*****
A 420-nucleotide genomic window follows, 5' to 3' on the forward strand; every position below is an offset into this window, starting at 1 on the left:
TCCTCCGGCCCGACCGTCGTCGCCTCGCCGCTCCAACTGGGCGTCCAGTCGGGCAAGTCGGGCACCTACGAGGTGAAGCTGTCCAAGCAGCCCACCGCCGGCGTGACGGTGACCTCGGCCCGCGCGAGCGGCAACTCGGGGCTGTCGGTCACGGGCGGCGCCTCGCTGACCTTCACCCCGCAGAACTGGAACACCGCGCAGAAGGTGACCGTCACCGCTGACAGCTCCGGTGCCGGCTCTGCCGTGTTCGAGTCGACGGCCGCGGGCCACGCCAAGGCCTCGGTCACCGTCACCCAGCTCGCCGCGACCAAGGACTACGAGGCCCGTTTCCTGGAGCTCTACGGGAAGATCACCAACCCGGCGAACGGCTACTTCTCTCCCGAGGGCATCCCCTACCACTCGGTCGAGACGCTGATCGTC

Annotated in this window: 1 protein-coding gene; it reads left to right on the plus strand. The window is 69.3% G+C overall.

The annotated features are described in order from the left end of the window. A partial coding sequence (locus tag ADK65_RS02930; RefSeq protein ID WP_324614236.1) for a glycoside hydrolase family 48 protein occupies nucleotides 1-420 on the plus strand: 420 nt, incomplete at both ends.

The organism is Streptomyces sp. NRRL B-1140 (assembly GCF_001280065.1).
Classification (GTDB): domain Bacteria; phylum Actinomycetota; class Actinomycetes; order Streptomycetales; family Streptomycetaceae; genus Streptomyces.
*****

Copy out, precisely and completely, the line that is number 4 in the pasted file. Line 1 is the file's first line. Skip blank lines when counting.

The annotated features are described in order from the left end of the window. A partial coding sequence (locus tag ADK65_RS02930; RefSeq protein ID WP_324614236.1) for a glycoside hydrolase family 48 protein occupies nucleotides 1-420 on the plus strand: 420 nt, incomplete at both ends.